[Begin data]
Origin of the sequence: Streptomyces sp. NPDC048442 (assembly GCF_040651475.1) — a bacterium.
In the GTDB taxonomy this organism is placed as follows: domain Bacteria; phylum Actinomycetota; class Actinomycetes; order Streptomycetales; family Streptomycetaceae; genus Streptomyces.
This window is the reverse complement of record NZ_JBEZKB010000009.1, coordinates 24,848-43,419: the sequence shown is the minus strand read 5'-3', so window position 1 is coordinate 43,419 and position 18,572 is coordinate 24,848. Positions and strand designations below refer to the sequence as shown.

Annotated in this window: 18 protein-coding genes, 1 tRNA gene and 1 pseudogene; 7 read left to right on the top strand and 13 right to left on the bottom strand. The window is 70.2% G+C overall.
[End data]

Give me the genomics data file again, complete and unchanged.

Origin of the sequence: Streptomyces sp. NPDC048442 (assembly GCF_040651475.1) — a bacterium.
In the GTDB taxonomy this organism is placed as follows: domain Bacteria; phylum Actinomycetota; class Actinomycetes; order Streptomycetales; family Streptomycetaceae; genus Streptomyces.
This window is the reverse complement of record NZ_JBEZKB010000009.1, coordinates 24,848-43,419: the sequence shown is the minus strand read 5'-3', so window position 1 is coordinate 43,419 and position 18,572 is coordinate 24,848. Positions and strand designations below refer to the sequence as shown.

Annotated in this window: 18 protein-coding genes, 1 tRNA gene and 1 pseudogene; 7 read left to right on the top strand and 13 right to left on the bottom strand. The window is 70.2% G+C overall.